When China’s Premier Zhu Rongji met with President Clinton in April, he offered major concessions that would provide the U.S. with greater market access in telecommunications, insurance, banking, agriculture, and other areas. Tariffs would be completely removed in several years on information‐technology products, and the average tariff level on U.S. priority products would fall to 7 percent, which is in line with our other major trading partners.
But the United States scuttled that deal by insisting on a “super deal” — one that would protect U.S. special interests and require the People’s Republic to agree to be treated in a discriminatory fashion.
Backed by the Commerce Department, the United States insists China remain a NME for purposes of determining antidumping margins. Antidumping cases involving China would be resolved not on the basis of market‐determined prices in the PRC but on production costs in “comparable market economies” in the Third World. Such treatment, notes Nicholas Lardy of the Brookings Institution, “is highly disadvantageous to China.”
Using the NME methodology, the Commerce Department has brought numerous antidumping cases against the PRC. In one recent case, involving the alleged dumping of frozen crawfish tail meat in the U.S., Commerce used India as a comparable market economy to determine production costs in the PRC — even though India has no crawfish industry. To protect the crawfish industry in Louisiana against cheap imports, the U.S. eventually levied a stiff tariff of more than 200 percent on imports of Chinese crawfish. Free trade and American consumers lost, protectionists won.
In discussing that case, and the forcefulness with which U.S. steel companies have lobbied for keeping China’s NME status intact, trade journalist Greg Rushford commented that the practice of using the NME methodology in antidumping cases “has long been one of the most abuse‐prone of the American antidumping regime.”
Under pressure from the United States, China has agreed to maintain its NME status for five years after it accedes to the WTO. But the U.S., in its quest to get a super deal — to protect jobs in the heavily unionized steel industry and other import competing industries — is demanding that the PRC accept the NME label for a total of 10 years after joining the WTO.
Such blatant protectionism on the part of the United States undermines the very essence of the nondiscrimination principle that lies at the heart of the WTO. If the liberal trading order is to expand and prosper in the 21st century, China must be part of that order. And it must be admitted on the basis of the same principles that apply to other WTO members. An important first step would be to end discrimination against China and treat it as a market economy. Australia and the European Union have already done so.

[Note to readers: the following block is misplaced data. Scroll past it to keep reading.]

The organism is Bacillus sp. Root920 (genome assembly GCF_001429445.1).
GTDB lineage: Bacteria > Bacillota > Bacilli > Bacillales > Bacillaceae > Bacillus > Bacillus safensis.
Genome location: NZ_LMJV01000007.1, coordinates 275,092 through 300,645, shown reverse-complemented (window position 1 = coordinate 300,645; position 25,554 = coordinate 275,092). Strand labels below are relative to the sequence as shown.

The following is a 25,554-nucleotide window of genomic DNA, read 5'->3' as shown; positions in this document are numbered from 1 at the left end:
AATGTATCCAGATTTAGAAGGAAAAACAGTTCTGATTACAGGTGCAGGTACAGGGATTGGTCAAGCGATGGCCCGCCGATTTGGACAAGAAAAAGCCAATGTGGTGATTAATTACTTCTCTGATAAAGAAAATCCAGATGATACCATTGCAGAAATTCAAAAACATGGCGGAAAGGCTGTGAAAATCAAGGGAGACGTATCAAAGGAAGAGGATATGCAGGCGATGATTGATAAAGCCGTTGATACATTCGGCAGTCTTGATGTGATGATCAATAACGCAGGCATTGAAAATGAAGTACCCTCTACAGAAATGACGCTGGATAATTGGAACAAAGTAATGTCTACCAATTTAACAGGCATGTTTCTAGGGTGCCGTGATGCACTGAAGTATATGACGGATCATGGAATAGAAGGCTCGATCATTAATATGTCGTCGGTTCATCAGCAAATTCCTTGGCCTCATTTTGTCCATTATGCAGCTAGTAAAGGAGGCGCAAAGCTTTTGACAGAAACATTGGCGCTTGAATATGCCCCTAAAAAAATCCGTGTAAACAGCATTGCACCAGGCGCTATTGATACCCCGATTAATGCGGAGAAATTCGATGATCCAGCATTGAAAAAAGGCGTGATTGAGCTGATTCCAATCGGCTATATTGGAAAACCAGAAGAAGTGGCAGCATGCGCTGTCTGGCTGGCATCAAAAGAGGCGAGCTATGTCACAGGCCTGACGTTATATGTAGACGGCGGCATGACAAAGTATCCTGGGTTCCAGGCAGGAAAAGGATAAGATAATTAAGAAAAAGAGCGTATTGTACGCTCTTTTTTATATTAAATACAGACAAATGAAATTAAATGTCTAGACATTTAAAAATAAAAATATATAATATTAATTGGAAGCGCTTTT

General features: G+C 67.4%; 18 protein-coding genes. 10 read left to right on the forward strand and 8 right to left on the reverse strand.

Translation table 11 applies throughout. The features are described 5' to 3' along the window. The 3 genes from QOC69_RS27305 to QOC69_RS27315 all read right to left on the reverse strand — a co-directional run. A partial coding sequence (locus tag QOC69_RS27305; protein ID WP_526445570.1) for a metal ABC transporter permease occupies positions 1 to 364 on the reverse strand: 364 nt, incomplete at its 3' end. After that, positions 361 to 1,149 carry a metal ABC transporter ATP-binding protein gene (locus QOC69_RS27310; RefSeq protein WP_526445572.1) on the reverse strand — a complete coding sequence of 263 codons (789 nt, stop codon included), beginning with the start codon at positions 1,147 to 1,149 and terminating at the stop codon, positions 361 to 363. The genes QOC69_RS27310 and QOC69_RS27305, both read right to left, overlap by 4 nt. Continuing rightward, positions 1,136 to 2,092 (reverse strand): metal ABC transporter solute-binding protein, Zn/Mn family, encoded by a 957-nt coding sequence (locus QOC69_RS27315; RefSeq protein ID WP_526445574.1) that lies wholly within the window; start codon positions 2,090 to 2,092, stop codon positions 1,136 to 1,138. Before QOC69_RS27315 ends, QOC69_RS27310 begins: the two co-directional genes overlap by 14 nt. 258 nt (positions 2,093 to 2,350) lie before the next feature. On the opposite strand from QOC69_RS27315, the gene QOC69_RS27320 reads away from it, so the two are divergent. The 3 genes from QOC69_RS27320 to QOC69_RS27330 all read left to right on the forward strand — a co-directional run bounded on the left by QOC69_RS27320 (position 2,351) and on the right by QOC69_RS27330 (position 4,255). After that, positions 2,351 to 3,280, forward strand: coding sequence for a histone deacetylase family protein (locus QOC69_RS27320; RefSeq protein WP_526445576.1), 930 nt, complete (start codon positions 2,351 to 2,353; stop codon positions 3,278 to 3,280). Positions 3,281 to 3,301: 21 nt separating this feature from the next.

The PRC has made significant progress in moving from a planned to a market economy. Today only about 5 percent of industrial product prices are determined by the government, compared with nearly 70 percent in 1979. More than 90 percent of retail prices and more than 80 percent of agricultural and raw material prices are market‐determined. Australia’s East Asian Analytical Unit notes, “China’s market is increasingly competitive across a range of industries.”
That competitiveness has come about because the central government has allowed the growth of the nonstate sector, including private and foreign‐funded enterprises. Since most of China’s export growth is due to the growth of the nonstate sector, denying China greater opportunities for free trade invariably harms its emerging market economy and strengthens state‐owned enterprises.
Although China has to develop its legal system and afford better protection of property and contractual rights, in order to move from a “socialist market economy” to a private market economy, treating China as a NME, in order to protect inefficient U.S. producers, is harmful not only to the Chinese people, who seek greater economic freedom, but to U.S. consumers and businesses, who are deprived of the benefits of free trade.